The Washington PostDemocracy Dies in Darkness

Near the Potomac, community has three names and two qualities: Peace and quiet

Where We Live | Village Green at Elysian Heights in Loudoun County, Va.

CATOCTIN, VA - SEPTEMBER 11: Entrance to Village Green at Elysium Heights in Catoctin, Virginia, on September 11, 2020. The neighborhood offers a scenic setting and close proximity to several wineries. (Bonnie Jo Mount/The Washington Post)

Village Green at Elysian Heights goes by many names.

Nestled among farms, wineries and breweries in the gentle hills of northeastern Loudoun County, the community is commonly associated with the village of Lucketts, about two miles away. The mailing address is Leesburg. The neighborhood’s entrance signs say Village Green, but real estate listings fall under Elysian Heights. And, according to the community manager, the official name is Potomia.

“If you have to call the trash company for something, they won’t know Elysian Heights, they won’t know Village Green, but they know Potomia,” said Guy Slone, a real estate professional with Slone & Associates who moved to the community in 2007. “But if you call about the water, you have to tell them ‘Elysian Heights.’”

However, the residents are in agreement.

“Everybody calls it Village Green,” Slone said.

That name fits, because the homes were built around two large village greens — grassy expanses used for community-building events such as barbecues, Fourth of July fireworks, summer movie nights and winter bonfires.

At Calvert Manor, life is a getaway on Piscataway Bay

Artery Development began construction of the community on 550 acres of farmland in 2006. Under Loudoun’s “rural village” zoning concept, the 280 single-family homes and 33 townhouses were clustered together with most of the land conserved as open space, which serves as a buffer between the houses and the Potomac River.

Community manager Kevin Miller said that various developers and builders became involved with the project over the next decade, resulting in the community’s multiple names. The last homes were built in 2015. The community association oversees a swimming pool, clubhouse, basketball court, tennis court and two playgrounds.

The nearest convenience stores are about two miles away. Otherwise, most residents take Route 15 nine miles south to Leesburg or 15 miles north to Frederick, Md., for shopping.

Several residents said that heavy traffic on two-lane Route 15 during peak commuting hours is the biggest downside to living in Village Green.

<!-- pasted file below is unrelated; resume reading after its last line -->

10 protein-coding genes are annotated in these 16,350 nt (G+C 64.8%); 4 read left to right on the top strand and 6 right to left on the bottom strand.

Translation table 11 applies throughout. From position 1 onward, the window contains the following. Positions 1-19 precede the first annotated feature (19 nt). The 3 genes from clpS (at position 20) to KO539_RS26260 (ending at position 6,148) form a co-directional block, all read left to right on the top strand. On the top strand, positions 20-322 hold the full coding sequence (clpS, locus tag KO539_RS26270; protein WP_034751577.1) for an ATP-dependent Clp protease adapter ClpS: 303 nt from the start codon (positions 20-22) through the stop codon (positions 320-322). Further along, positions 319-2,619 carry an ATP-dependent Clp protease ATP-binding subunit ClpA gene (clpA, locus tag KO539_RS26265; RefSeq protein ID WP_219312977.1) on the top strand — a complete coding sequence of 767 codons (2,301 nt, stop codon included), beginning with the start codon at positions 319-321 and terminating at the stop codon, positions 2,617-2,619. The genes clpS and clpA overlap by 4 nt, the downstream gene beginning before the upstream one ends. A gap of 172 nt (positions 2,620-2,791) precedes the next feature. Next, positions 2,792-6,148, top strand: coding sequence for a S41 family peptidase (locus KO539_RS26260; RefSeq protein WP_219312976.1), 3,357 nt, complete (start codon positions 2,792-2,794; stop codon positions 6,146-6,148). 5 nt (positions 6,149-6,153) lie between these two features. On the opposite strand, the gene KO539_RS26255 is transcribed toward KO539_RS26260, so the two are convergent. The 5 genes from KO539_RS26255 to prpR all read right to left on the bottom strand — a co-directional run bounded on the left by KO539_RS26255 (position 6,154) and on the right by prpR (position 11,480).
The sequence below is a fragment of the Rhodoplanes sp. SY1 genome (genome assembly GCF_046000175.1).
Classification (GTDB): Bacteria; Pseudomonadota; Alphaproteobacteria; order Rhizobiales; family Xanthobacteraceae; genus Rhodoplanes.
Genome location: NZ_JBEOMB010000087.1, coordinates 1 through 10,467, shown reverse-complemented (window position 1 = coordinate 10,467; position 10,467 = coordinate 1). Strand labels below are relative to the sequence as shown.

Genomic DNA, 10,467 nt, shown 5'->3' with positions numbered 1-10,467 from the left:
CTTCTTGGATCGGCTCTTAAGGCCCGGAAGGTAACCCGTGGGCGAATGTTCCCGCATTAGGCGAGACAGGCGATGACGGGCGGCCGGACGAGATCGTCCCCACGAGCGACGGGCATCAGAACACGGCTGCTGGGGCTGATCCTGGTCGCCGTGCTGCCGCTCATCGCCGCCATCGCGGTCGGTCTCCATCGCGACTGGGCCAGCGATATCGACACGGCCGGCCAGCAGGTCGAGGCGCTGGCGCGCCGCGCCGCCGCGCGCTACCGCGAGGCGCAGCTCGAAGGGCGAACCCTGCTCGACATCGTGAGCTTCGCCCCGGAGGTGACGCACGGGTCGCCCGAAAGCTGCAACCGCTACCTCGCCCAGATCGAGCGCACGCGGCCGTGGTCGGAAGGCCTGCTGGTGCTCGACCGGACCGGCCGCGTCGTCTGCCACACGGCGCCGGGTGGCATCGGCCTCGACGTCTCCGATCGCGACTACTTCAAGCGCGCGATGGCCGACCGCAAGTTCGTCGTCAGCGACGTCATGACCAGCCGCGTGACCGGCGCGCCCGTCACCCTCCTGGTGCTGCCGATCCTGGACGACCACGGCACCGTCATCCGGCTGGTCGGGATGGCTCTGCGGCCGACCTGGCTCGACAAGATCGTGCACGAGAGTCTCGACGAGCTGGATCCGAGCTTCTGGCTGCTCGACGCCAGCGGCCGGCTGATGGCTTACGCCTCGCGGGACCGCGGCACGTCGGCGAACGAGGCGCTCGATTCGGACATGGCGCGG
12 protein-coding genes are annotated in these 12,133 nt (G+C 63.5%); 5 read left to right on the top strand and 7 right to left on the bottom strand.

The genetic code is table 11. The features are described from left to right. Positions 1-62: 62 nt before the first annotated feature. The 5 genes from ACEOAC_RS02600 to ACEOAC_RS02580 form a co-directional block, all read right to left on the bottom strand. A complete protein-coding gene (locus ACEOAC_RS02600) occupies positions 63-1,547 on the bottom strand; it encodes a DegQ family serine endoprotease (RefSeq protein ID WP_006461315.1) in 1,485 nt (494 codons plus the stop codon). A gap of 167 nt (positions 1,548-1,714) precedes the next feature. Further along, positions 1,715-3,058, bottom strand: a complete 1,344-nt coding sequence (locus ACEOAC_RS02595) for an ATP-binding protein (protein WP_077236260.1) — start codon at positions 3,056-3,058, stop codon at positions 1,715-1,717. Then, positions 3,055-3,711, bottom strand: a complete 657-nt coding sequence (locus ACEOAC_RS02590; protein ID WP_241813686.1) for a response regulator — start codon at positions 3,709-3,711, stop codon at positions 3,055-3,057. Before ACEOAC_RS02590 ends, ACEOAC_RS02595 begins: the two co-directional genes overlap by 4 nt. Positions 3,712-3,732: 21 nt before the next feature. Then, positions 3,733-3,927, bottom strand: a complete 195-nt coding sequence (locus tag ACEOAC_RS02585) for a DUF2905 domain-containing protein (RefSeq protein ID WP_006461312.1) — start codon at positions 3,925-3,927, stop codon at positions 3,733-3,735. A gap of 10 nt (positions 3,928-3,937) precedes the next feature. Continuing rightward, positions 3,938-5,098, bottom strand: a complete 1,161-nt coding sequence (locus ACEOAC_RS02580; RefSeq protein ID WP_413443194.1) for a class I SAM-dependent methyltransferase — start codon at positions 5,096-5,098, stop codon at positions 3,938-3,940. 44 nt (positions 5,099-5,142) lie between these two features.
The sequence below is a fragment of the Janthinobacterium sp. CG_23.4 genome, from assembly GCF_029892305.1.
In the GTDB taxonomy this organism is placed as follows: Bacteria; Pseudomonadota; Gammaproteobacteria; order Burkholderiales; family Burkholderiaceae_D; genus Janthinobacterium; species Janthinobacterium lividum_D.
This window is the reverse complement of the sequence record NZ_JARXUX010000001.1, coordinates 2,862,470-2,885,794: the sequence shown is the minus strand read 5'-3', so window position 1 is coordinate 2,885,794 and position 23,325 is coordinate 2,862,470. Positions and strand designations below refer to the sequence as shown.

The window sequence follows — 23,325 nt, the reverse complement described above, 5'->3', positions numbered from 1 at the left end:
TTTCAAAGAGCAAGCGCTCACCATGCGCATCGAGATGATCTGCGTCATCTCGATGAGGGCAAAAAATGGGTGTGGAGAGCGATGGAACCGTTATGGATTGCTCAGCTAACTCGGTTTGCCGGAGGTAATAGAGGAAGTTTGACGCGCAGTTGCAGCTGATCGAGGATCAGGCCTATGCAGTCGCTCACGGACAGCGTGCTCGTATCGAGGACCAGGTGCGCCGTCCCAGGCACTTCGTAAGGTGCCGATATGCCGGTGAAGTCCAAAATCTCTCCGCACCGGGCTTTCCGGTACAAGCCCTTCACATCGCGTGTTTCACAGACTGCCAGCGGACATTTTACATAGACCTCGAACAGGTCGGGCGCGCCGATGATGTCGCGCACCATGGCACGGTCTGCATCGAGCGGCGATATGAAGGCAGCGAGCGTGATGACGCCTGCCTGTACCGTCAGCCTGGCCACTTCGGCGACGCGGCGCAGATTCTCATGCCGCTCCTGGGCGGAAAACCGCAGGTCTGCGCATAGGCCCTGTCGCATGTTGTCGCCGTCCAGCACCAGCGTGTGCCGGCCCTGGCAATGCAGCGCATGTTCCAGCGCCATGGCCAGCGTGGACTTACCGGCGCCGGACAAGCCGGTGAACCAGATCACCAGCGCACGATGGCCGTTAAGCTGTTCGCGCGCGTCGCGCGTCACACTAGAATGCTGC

“I really do like the neighborhood, but that’s the one thing that gets a little annoying, because it’s gotten worse over the years,” said Lisa Krnich, who moved to Village Green with her family in 2009. “I always add 15 minutes [to travel time] because you never know what’s going to happen on Route 15.”

Barney Circle offers something a bit different on Capitol Hill

“It’s like a thousand other neighborhoods in the metropolitan Washington area,” said Gary Mears, who moved there last summer. “It’s just that it’s 20 minutes from everything.”

Mears and his wife came to the Lucketts vicinity in 2017 to help revive a church community at nearby Faith Chapel, a small Presbyterian church that served the area for 130 years before closing in 2015. They lived in the church parsonage for two years before moving to Village Green.

“We like living in a neighborhood, because it’s what we’re used to,” said Mears, who previously lived in CountrySide in eastern Loudoun. “It’s a close-knit neighborhood, in part because we’re separated from others.” He added that “you get a little more for your dollar in Village Green than you would get in one of the neighborhoods surrounding Leesburg or Ashburn.”

Mears pointed out that, unlike many other rural communities in Loudoun, Village Green has high-speed broadband service and public water and sewer.

“If you’re used to living on a steady diet of takeout or delivery food, the options are limited,” he said. “But that’s a small price to pay to live out here in a quiet, beautiful setting.”

“It’s one of the quietest neighborhoods I have ever lived in,” Slone said. “There is no airplane noise. There is no road noise. And from that standpoint, it’s just wonderful. We can sit on our back porch and have absolute peace and tranquility.”

Village Green’s community association oversees trash removal, landscaping of common areas and maintenance of private streets. Loudoun Water provides water and sewer service, and broadband is available through Verizon. Monthly homeowners association fees are $103.

Living there: The community is bounded by Saint Clair Lane on the south, Arcadian Drive and adjacent cul de sacs on the west and northwest, Heavenly Circle on the northeast, and Eagles Rest Drive and Sylvan Bluff Drive on the east.

According to Slone, 23 homes sold in Village Green over the past year, with a median price of $572,500. Prices ranged from $374,450 for a townhouse with four bedrooms and three bathrooms to $725,000 for a single-family house with five bedrooms and six bathrooms.

There are two homes on the market: a townhouse with four bedrooms and three bathrooms priced at $445,000 and a single-family home with four bedrooms and four bathrooms at $619,000.

Schools: Lucketts Elementary, Smart’s Mill Middle and Tuscarora High.

Transit: The community relies on Route 15 for commuting. MARC commuter trains to the District stop at Point of Rocks, Md., about a five-mile drive from Village Green. Whites Ferry, which crosses the Potomac River to Montgomery County, Md., is eight miles south. The nearest commuter bus stops are in Leesburg, nine miles away.